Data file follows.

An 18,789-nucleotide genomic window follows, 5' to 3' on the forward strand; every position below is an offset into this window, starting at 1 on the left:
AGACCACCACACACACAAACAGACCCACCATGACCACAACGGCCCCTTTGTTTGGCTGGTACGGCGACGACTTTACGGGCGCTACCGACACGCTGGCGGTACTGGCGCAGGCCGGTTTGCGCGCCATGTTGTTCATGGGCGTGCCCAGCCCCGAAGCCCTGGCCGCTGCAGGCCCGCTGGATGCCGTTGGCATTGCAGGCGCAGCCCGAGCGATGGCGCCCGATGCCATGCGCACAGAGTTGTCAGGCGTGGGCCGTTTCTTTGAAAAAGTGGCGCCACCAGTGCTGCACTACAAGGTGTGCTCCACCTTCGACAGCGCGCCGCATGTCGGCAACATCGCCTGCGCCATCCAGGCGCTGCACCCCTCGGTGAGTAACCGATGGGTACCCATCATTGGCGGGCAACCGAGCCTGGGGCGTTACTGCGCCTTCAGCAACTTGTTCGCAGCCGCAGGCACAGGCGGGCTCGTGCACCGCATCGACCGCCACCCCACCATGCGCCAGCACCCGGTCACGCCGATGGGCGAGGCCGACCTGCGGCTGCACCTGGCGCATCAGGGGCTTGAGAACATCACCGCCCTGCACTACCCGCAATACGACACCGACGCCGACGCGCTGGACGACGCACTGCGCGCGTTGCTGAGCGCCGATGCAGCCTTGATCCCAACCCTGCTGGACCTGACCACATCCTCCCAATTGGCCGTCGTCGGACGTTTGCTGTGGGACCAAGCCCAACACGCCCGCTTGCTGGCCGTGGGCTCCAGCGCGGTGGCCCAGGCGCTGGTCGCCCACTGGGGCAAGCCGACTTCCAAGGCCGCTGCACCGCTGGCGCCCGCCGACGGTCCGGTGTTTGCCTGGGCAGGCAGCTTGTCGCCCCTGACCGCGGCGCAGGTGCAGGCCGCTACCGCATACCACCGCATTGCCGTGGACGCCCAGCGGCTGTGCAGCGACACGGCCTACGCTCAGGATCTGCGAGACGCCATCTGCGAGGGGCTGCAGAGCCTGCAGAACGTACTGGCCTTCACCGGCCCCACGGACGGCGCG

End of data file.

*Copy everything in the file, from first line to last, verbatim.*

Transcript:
An 18,789-nucleotide genomic window follows, 5' to 3' on the forward strand; every position below is an offset into this window, starting at 1 on the left:
AGACCACCACACACACAAACAGACCCACCATGACCACAACGGCCCCTTTGTTTGGCTGGTACGGCGACGACTTTACGGGCGCTACCGACACGCTGGCGGTACTGGCGCAGGCCGGTTTGCGCGCCATGTTGTTCATGGGCGTGCCCAGCCCCGAAGCCCTGGCCGCTGCAGGCCCGCTGGATGCCGTTGGCATTGCAGGCGCAGCCCGAGCGATGGCGCCCGATGCCATGCGCACAGAGTTGTCAGGCGTGGGCCGTTTCTTTGAAAAAGTGGCGCCACCAGTGCTGCACTACAAGGTGTGCTCCACCTTCGACAGCGCGCCGCATGTCGGCAACATCGCCTGCGCCATCCAGGCGCTGCACCCCTCGGTGAGTAACCGATGGGTACCCATCATTGGCGGGCAACCGAGCCTGGGGCGTTACTGCGCCTTCAGCAACTTGTTCGCAGCCGCAGGCACAGGCGGGCTCGTGCACCGCATCGACCGCCACCCCACCATGCGCCAGCACCCGGTCACGCCGATGGGCGAGGCCGACCTGCGGCTGCACCTGGCGCATCAGGGGCTTGAGAACATCACCGCCCTGCACTACCCGCAATACGACACCGACGCCGACGCGCTGGACGACGCACTGCGCGCGTTGCTGAGCGCCGATGCAGCCTTGATCCCAACCCTGCTGGACCTGACCACATCCTCCCAATTGGCCGTCGTCGGACGTTTGCTGTGGGACCAAGCCCAACACGCCCGCTTGCTGGCCGTGGGCTCCAGCGCGGTGGCCCAGGCGCTGGTCGCCCACTGGGGCAAGCCGACTTCCAAGGCCGCTGCACCGCTGGCGCCCGCCGACGGTCCGGTGTTTGCCTGGGCAGGCAGCTTGTCGCCCCTGACCGCGGCGCAGGTGCAGGCCGCTACCGCATACCACCGCATTGCCGTGGACGCCCAGCGGCTGTGCAGCGACACGGCCTACGCTCAGGATCTGCGAGACGCCATCTGCGAGGGGCTGCAGAGCCTGCAGAACGTACTGGCCTTCACCGGCCCCACGGACGGCGCG